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5 Things You Should Expect from Restaurant Wine Service

We’ve all had it happen: the moldy cork, the bug in the glass, the wrong wine.  There are some things that are clear reasons to send back your glass or bottle.  But what about the less obvious problems?  These 5 tips tell you what is–and isn’t–ok in restaurant wine service.

1.  Size (and shape) matter.  At family-style restaurants (especially Italian), you might be served wine in small, stemless tumblers.  This is part of the cultural experience and is perfectly acceptable (and a fun way to drink wine!)–but ONLY if you’re drinking inexpensive table wine.  If you’re springing for the good stuff, it should be served in a glass that will bring out its full flavors.

Another thing you want to watch out for is restaurants that serve wine in those ridiculously small 6-oz glasses.  To get a proper pour, they have to fill the glass nearly to the brim!  This leaves no room for the swirling and sniffing that are part of proper wine enjoyment.  Unfortunately, there’s not much you can do about this one except politely mention to the management the benefit of a regulation-sized 12-oz tasting glass.

2.  If you ordered a bottle for the table, the waiter should have you taste the wine, regardless of your sex, age, or whether you’re paying or not.  Here’s what to do:  When the wine is presented to you, make sure the bottle is the one you ordered.  The waiter will open the wine and place the cork on the table next to you.  DON’T smell the cork!  You can’t tell anything by smelling it, and it makes you look like an amateur.  All you need here is a visual inspection.  Make sure the cork is wet on the wine side and dry on the other side.  This is pretty much the extent of what you can tell from the cork: even if it is moldy, as long as the wine side is mold-free, the wine is probably fine.  There’s one exception to this rule: very expensive wines sometimes have a label printed on the cork.  Make sure the info on the label matches that on the bottle, especially the vintage.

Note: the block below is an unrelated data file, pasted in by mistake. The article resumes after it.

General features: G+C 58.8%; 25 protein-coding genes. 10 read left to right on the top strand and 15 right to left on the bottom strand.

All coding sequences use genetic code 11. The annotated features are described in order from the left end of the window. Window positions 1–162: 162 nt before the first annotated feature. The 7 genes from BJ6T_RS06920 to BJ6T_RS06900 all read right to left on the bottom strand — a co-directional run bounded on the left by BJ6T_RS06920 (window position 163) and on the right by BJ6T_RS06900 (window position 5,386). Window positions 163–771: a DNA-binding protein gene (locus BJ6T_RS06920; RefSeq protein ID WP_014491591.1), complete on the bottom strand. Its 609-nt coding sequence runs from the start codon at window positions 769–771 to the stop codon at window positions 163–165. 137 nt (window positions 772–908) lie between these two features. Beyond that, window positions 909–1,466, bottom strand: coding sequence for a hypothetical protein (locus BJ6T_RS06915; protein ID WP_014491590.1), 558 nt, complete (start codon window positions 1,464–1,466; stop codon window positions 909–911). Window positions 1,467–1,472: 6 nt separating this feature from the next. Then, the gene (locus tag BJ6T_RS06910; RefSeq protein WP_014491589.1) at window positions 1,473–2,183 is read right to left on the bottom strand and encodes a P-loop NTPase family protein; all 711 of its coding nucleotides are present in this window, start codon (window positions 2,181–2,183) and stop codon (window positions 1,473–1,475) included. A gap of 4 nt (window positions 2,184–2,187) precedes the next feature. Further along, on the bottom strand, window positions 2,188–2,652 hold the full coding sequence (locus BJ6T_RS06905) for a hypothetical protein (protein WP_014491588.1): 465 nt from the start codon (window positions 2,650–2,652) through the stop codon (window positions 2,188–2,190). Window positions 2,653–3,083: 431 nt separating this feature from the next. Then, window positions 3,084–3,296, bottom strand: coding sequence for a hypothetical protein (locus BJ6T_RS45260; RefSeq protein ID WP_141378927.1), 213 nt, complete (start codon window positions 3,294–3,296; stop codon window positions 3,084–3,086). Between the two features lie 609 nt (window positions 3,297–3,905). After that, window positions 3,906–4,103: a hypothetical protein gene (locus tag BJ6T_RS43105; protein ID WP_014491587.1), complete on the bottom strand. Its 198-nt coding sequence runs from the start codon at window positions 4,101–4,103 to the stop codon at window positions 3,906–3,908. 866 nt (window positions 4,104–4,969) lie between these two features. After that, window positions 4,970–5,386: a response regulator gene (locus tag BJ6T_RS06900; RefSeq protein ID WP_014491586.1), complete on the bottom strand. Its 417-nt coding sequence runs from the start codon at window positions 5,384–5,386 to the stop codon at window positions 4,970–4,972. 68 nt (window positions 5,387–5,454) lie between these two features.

After you’ve inspected the cork, place it on the table next to you.  The waiter should dispose of it.  Next, taste the wine.  If you want to do this step like the pros, read this post for a how-to.  If all you want to do is make it through the tasting with your dignity intact, just sniff and then sip the wine to make sure it isn’t rancid.  What you’re looking for is a smell like a moldy basement–this indicates that the wine is corked.

3.  If you’ve ordered a bottle, you should expect the waiter to fill the wine glasses as they empty.

4.  You should NOT expect the waiter to bring an ice bucket for your bottle of white wine, unless, of course, you ask for one.  White wines should be served at between 45 and 50 degrees F, depending on the varietal–much warmer than a near-freezing bucket of ice water.  If your wine is served too cold, the flavors will be masked and it will taste overly acidic.  However, if you order Champagne or another sparkling wine, the waiter should automatically bring you an ice bucket, as these wines need to be kept very cold for best taste.

5.  You should never feel pressured by your waiter to spend more money.  If he or she is filling your wine glass to the brim, it’s probably to get you to buy another bottle.  If you ask for a wine suggestion, he or she should offer more than one, at different price points.  If you order a bottle of wine that the restaurant has run out of, your waiter should suggest another in the same price range.  Establishments that are focused on getting you to spend more money are generally not trying hard enough to ensure your wine, food, and service is tip-top.  If you feel pressured to spend more than you wanted to, or judged for being budget-conscious, don’t go back to the restaurant.

6.  Always remember that you are the one paying for your wine, and you should expect service that reflects this.  But be forgiving: restaurants are hectic places.  If your favorite bottle of wine isn’t available, don’t stress–it’s a chance to try something new.  If your waiter isn’t at your elbow when you drain your glass, fill it yourself–he was probably dealing with a picky customer.  As long as the service is generally good, don’t let a small error ruin your night out.

Want to know what to do when you’re the one opening and serving the bottle of wine? Or learn more about wine glasses? Our Wine Storage Education Center has all the info you need.